World juniors could help position Eugene for track and field's top prize

by: COURTESY OF KATHRYN BOYD-BATSTONE/TRACKTOWN USA - Vin Lananna (right), president of TrackTown USA, welcomes guests, including IAAF Council member Abby Hoffman (left) and Essar Gabriel, IAAF general secretary, to Hayward Field, site of the 2014 world juniors track and field championships.EUGENE — It was a bright and sunny day, the kind where you can see well into the distance from Hayward Field. Or, in this case, was it well into the future?

A collection of dignitaries gathered Thursday at the entrance to Hayward Field to talk about some major events to come over the next two years for Eugene, Portland and track and field in the United States.

The first of these events — the 2014 world juniors championships — is only four months from the starting blocks. The finish line for the ripple effect of what already is on the docket in Oregon could come in 2019 — if Eugene is able to bid successfully for the world outdoor championships and become the first U.S. site ever for that prestigious meet.

First up, though, is the world juniors meet, July 22 to 27 at Hayward Field. It will be the event’s first appearance on U.S. soil. The 2012 championships took place in Barcelona. An estimated 2,200 athletes, coaches and officials from about 170 countries are expected in the Eugene area, with some teams conducting training camps nearby leading up to the meet.

“This is history in the making,” said Essar Gabriel, IAAF general secretary, during a Thursday-Friday visit to Eugene with other track and field officials.

Gabriel said it was easy to choose Eugene as the site.

“The history, the soul and the spirit of track and field in the United States is in Eugene,” he said.

The 2014 world juniors championships are for athletes 19 and younger (anyone born Jan. 1, 1995 or later). The event could have a $50-million economic impact in the Eugene area.

"We're so proud. We're really looking forward to welcoming the world to our friendly community. We want them to get to know the most passionate track and field fans in America," Eugene Mayor Kitty Piercy said.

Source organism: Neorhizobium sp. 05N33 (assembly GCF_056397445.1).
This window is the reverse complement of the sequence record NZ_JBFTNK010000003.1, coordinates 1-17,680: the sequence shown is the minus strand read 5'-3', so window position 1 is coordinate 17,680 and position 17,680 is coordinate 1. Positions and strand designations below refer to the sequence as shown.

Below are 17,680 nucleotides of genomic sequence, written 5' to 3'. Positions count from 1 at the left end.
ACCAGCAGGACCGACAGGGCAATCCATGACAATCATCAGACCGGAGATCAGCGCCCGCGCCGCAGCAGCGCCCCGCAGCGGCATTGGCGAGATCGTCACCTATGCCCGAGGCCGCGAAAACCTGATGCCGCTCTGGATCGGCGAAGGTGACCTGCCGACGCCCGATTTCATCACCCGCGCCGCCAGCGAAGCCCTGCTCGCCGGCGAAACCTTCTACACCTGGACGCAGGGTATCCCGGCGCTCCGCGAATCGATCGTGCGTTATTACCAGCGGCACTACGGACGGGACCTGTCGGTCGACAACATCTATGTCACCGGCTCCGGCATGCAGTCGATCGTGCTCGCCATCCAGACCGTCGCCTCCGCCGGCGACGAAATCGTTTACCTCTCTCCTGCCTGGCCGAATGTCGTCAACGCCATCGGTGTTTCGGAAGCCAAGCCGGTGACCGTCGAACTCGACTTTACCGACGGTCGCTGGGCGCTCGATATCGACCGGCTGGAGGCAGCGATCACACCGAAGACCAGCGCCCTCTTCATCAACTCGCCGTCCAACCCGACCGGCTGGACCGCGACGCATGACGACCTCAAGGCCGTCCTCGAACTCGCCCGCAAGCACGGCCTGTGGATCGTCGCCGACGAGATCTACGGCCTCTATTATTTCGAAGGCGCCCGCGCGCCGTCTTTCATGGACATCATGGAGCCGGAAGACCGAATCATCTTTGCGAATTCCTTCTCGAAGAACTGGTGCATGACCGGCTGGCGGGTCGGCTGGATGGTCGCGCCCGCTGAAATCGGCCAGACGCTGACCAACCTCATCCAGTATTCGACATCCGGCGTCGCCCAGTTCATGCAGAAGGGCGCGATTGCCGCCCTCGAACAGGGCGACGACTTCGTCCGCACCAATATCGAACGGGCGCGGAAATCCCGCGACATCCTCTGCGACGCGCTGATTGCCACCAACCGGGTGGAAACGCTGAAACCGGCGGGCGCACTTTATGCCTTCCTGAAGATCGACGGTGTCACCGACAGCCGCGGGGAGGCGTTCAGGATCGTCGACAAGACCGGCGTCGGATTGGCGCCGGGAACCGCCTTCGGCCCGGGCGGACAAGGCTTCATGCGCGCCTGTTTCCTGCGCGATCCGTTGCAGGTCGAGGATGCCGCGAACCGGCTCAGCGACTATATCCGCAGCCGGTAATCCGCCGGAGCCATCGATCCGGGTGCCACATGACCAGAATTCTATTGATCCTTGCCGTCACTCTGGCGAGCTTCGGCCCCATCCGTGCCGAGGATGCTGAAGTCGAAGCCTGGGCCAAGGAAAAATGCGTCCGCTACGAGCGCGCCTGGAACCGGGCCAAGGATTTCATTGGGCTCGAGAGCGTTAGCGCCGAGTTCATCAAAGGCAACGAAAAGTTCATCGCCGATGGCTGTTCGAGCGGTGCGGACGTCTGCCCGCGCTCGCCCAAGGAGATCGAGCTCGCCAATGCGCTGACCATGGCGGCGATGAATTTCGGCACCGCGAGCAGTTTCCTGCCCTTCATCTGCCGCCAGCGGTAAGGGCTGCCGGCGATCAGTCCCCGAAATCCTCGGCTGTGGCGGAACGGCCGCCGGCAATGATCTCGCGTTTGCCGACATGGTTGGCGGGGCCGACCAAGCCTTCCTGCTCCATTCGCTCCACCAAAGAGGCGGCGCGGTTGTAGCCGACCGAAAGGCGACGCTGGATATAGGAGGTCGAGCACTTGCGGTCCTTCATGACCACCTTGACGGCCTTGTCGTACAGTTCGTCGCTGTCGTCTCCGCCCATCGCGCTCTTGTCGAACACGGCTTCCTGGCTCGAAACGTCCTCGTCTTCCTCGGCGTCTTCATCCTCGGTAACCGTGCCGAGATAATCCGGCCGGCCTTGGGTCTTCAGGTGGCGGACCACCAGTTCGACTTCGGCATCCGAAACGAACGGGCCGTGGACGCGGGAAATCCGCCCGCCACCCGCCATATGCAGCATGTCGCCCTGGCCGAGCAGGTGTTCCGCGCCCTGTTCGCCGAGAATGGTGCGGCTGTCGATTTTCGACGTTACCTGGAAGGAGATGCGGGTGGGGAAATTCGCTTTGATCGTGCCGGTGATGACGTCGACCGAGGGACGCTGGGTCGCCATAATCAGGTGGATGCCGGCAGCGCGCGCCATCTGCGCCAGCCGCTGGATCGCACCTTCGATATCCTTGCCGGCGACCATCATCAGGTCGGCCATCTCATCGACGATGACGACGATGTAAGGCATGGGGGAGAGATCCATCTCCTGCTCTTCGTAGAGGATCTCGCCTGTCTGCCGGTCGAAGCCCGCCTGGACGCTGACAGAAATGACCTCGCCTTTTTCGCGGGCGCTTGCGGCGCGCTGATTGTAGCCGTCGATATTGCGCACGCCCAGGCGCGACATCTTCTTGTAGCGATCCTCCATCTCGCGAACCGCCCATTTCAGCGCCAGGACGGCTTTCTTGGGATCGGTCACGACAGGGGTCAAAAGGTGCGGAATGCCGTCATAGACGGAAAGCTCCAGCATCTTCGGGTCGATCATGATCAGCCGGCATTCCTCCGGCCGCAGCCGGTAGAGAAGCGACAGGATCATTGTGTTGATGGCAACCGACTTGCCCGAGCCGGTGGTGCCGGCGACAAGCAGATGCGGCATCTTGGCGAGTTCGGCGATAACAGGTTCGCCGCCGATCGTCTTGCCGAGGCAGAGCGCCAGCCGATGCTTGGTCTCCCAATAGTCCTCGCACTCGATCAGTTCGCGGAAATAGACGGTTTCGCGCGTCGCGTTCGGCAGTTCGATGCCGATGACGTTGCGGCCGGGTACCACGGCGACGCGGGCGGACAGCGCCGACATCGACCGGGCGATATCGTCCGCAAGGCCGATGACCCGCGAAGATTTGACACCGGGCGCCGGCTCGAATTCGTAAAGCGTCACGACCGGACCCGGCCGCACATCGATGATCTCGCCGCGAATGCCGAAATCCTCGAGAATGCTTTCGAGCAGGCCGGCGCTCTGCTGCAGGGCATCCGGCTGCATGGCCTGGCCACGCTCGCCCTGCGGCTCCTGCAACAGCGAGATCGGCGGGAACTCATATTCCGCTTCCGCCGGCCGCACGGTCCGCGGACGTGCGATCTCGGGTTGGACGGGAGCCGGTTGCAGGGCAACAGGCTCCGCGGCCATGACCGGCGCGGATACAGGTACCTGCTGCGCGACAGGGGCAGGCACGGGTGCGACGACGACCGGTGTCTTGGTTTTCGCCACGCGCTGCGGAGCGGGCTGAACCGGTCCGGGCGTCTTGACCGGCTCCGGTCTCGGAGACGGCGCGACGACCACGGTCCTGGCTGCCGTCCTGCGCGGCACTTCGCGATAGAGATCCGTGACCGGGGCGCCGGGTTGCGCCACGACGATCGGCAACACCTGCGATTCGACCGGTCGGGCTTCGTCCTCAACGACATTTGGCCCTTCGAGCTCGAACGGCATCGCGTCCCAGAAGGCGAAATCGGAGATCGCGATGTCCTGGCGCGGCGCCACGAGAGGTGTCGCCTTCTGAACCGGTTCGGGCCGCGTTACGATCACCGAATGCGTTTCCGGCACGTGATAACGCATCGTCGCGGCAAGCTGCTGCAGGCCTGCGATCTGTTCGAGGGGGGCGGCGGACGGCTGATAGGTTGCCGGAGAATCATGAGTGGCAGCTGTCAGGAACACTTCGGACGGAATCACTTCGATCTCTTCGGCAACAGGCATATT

Springfield Mayor Chrstine Lundberg said her city was "thrilled to support" the world juniors, adding, "What better event can you have than a world championships for youth to encourage our kids to be healthy, to be out, to be active?"

“This is a very important event to us,” said Abby Hoffman, a former standout athlete from Toronto who is part of the 27-member IAAF Council. “These are the athletes who will be the stars of tomorrow, and are already very outstanding. And the iconic and inspiring nature of this venue is going to add flavor and extra significance to this event.”

Hoffman said that trying to rate Hayward Field on a typical 1-5 scale, like is used to grade European hotels, "really doesn't do justice to the facility."

The "wonderful environment" and other factors in Eugene "gives us the makings here of a terrific event," she added. And the proximity of dorm and other housing makes it convenient for the athletes, most of whom will walk only a short distance to Hayward Field.

"I'm sure they will love it," Hoffman said.

Organizers hope for large crowds, not always part of world juniors held in other parts of the globe.

"This place will be packed, and the atmosphere will be terrific," Hoffman said.